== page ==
Open source software components are useful for software development yet vulnerable to attacks due to its openness. What are some of the best security practices in managing them?
The software supply chain is becoming the new battleground. Trust, once a cornerstone of open-source, is now under scrutiny. Developers need to exercise caution, vetting each package, no matter how reputable the source might seem.
Software supply chain attacks have spiked significantly year-over-year. Sonatype logged over 245,032 malicious packages in open source projects available to public download in 2023, double the number seen from 2019 to 2022. In total, one in eight open source downloads poses a risk.
Some security experts worry that open source Twitter code would thus not be tremendously helpful in revealing how the system selects content, but would create avenues of attack for threat actors that could now scrutinize its internal workings.
To meet the ever-increasing challenge of cybercrime and rebuild user trust, tech companies will need to be built with a new standard that embraces a transparent and open source approach.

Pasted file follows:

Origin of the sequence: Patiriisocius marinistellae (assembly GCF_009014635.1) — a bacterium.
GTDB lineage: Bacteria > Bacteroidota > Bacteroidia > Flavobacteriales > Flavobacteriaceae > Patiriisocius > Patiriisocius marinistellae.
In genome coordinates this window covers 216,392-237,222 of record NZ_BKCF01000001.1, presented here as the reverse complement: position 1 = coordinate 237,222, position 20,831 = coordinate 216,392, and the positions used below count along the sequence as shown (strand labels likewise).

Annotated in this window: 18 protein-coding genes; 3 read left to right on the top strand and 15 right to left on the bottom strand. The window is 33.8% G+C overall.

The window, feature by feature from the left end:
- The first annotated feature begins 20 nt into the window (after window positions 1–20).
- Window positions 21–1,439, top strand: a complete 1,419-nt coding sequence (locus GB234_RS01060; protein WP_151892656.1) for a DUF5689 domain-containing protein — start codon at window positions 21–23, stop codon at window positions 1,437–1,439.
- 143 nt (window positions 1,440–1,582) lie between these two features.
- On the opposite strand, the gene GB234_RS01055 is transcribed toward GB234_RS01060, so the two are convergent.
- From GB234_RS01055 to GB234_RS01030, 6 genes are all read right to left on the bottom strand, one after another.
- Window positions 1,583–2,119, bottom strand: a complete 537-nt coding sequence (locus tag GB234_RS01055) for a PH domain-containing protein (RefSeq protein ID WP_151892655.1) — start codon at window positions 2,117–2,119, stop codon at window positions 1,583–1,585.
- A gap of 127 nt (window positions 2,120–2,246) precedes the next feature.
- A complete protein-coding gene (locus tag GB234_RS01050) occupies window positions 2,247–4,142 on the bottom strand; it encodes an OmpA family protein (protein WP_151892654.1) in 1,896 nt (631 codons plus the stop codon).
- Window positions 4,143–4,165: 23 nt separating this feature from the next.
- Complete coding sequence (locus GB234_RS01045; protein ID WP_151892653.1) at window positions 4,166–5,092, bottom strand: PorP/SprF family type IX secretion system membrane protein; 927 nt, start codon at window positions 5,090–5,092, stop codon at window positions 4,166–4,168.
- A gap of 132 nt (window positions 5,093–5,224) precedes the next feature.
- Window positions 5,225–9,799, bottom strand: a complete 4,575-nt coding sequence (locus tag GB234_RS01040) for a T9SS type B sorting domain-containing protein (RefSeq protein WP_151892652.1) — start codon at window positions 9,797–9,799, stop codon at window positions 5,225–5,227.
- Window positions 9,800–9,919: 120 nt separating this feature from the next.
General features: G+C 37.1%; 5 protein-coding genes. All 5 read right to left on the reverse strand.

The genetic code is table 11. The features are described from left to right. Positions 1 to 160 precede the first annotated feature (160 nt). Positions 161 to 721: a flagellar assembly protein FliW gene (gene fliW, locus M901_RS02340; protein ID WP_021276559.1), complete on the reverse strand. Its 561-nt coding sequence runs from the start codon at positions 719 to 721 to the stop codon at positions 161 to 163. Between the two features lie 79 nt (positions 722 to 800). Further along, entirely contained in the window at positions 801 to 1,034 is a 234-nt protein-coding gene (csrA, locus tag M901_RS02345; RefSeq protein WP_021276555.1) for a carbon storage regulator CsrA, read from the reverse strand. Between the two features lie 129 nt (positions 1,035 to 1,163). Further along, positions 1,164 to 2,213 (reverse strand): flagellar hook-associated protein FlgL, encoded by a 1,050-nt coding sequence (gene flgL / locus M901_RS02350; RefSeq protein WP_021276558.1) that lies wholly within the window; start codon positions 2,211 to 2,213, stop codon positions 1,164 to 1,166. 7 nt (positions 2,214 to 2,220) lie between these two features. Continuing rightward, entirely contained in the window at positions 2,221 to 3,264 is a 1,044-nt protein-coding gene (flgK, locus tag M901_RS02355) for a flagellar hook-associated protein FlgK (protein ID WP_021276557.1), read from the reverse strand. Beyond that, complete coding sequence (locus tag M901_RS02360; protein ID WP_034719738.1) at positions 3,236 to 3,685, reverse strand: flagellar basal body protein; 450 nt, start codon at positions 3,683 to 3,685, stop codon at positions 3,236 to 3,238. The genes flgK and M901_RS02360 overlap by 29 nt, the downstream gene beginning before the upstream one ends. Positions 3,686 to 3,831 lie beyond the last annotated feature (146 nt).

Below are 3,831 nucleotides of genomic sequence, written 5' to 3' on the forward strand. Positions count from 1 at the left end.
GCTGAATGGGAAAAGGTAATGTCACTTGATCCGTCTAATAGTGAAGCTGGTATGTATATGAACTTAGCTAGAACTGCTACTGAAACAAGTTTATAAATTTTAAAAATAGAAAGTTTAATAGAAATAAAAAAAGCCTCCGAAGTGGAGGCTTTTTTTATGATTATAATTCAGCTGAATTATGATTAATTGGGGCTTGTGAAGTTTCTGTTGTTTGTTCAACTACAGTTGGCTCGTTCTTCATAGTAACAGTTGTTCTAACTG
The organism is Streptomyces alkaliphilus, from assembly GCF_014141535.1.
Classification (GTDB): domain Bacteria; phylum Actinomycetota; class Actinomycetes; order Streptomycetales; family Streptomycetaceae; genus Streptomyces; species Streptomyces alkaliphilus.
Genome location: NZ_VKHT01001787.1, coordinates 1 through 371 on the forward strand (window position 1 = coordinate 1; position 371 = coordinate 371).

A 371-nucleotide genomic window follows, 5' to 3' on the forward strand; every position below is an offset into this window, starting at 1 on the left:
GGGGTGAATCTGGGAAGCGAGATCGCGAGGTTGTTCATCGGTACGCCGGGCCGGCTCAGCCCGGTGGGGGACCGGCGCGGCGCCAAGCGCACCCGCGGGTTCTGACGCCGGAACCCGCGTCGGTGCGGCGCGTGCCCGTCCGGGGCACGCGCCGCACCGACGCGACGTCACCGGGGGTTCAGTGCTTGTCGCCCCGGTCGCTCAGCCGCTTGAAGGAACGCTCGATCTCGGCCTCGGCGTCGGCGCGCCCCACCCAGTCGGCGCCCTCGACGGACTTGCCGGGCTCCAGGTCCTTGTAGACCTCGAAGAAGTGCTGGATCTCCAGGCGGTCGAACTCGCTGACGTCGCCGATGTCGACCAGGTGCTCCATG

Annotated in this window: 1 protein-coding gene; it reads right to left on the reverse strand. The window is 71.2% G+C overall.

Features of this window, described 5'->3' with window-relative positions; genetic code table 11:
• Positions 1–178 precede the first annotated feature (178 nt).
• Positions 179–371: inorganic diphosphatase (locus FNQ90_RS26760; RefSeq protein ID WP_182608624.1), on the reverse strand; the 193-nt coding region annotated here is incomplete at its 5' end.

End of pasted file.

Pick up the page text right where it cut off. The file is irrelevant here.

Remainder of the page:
A very commonly used VoIP telephony system has been compromised via trojans snuck in through an open source component, and the supply chain attack puts over half a million global businesses at risk.
The fallout from the Log4j vulnerability has prompted bipartisan action to beef up open source software security. Proposed act would task CISA with developing a risk framework to evaluate open source code used by the federal government, and could be passed on to critical infrastructure businesses.
Thousands of companies using popular NPM libraries have just learned that the hidden price of free software is that the open source developer may withdraw their consent at any time.
An open source project maintainer decided to protest the war in Ukraine by targeting computers with an IP address in Russia or Belarus with a malicious update in a controversial act of hacktivism.